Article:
“People complain that veterans get too much attention — that’s not true, we don’t get enough attention,” U.S. Air Force Technical Sergeant and UCSB undergrad France Antonio said. “Soldiers are only recognized when they’re dead.”

[media-credit name=”PHOTOS COURTESY OF Denver Dale ” align=”alignleft” width=”250″][/media-credit]While most of the 18 to 23 year-old students walking around perennially-sunny Santa Barbara rely on media outlets for accounts of wars the U.S. wages abroad, 61 students currently enrolled at UCSB have experienced military service firsthand. And for students like Antonio — who entered the Air Force shortly before 9/11, was dispatched to Afghanistan last summer and now awaits redeployment — war can mean something entirely too real, full of hardships and experiences that their civilian peers cannot fathom.

A saddening phenomenon, Antonio said, is that even on the eve of Veteran’s Day, many students and community members question the merit of the holiday and project their disdain for the politics of the war onto the men and women who comprise the nation’s front lines.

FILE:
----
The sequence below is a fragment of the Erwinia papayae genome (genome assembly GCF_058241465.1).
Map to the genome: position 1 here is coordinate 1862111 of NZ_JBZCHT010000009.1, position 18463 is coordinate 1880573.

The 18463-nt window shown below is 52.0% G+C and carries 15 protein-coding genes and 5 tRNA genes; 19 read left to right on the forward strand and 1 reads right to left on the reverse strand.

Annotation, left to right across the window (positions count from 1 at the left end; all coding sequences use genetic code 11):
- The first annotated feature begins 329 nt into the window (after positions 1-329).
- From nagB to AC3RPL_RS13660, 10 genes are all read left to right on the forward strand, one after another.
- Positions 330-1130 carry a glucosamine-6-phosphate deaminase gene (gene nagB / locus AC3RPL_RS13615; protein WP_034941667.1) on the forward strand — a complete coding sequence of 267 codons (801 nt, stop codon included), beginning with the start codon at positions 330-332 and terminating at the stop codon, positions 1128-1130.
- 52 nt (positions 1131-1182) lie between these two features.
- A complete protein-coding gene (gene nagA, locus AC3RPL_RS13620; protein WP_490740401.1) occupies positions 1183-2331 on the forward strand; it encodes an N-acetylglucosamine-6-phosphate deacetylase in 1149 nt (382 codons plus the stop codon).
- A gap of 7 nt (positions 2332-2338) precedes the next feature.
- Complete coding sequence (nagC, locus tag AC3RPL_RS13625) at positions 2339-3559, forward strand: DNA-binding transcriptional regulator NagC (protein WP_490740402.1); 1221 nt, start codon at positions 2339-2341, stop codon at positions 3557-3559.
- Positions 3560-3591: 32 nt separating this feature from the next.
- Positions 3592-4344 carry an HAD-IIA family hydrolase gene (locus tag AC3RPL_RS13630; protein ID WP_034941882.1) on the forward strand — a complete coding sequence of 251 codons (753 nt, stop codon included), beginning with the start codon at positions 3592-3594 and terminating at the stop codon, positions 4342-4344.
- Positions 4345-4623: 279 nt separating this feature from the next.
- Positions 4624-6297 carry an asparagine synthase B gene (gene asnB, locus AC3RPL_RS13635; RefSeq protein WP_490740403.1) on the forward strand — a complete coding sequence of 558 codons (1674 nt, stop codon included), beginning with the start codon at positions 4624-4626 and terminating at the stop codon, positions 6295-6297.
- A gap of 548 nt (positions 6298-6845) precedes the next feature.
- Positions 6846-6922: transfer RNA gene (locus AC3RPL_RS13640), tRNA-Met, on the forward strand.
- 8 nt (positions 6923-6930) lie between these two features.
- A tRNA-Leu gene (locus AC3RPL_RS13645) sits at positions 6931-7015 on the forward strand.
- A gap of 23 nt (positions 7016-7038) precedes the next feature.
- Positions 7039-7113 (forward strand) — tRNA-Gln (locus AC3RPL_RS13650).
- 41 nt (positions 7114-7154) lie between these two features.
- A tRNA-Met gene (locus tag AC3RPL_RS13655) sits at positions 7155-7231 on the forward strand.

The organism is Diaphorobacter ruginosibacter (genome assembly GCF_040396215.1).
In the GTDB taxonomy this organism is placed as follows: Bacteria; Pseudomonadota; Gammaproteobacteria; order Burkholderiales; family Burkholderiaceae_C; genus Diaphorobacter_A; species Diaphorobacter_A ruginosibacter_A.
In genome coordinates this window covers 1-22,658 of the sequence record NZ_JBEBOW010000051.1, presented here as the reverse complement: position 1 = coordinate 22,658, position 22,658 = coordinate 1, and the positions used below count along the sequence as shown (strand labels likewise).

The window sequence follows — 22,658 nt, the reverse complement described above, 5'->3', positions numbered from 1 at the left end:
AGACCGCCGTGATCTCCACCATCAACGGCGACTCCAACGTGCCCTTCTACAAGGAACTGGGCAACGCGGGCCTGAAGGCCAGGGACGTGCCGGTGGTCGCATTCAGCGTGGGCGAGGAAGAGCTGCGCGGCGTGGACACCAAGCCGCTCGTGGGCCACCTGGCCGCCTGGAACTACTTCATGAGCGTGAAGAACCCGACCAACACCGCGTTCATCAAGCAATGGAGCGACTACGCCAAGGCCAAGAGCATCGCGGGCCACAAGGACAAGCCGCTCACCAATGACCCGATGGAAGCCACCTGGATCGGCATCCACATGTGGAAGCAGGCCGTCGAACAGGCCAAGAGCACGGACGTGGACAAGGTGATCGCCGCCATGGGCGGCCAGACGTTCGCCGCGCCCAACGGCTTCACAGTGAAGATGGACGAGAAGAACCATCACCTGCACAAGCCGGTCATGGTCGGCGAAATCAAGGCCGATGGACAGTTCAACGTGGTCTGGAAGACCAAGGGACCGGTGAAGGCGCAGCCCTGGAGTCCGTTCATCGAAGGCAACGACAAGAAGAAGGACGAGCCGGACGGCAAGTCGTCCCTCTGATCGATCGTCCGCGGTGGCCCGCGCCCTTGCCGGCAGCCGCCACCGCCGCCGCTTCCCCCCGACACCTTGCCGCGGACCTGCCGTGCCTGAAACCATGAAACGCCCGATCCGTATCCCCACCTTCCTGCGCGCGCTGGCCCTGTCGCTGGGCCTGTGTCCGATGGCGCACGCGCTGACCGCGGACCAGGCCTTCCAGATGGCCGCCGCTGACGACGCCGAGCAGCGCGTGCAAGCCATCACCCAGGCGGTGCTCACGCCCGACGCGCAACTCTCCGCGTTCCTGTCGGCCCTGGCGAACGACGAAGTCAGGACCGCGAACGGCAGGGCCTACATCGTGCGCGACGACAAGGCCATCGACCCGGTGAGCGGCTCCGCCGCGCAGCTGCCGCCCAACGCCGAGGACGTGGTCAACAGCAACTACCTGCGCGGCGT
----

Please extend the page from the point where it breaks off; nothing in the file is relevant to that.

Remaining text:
The Choice to Serve

Dano Pagenkopf, who served in the navy from 1991-97 as a nuclear propulsion plant operator, said society often misinterprets soldiers’ reasons for signing onto the armed forces.

“It’s okay to not like a cause, like be against the war in Iraq or Afghanistan,” he said. “But to take it out on individual soldiers — it’s not cool. People say, ‘oh they had a choice.’ It’s not like that. People join for various reasons … a lot of students get help from their parents [to fund their college education]. Some people can’t afford that luxury.”

Army sergeant Tim Webster, a first-year psychology major who served from 2002-07, said enlisting was simply ‘the right thing to do.’

“I think everybody should serve, however short the term may be,” Webster said. “The money for college was appealing. I wouldn’t be able to afford UCSB without it.”

Additionally, navy veteran Matthew Lewis, who served from 2003-09, said he thought joining the military would allow him to travel the world.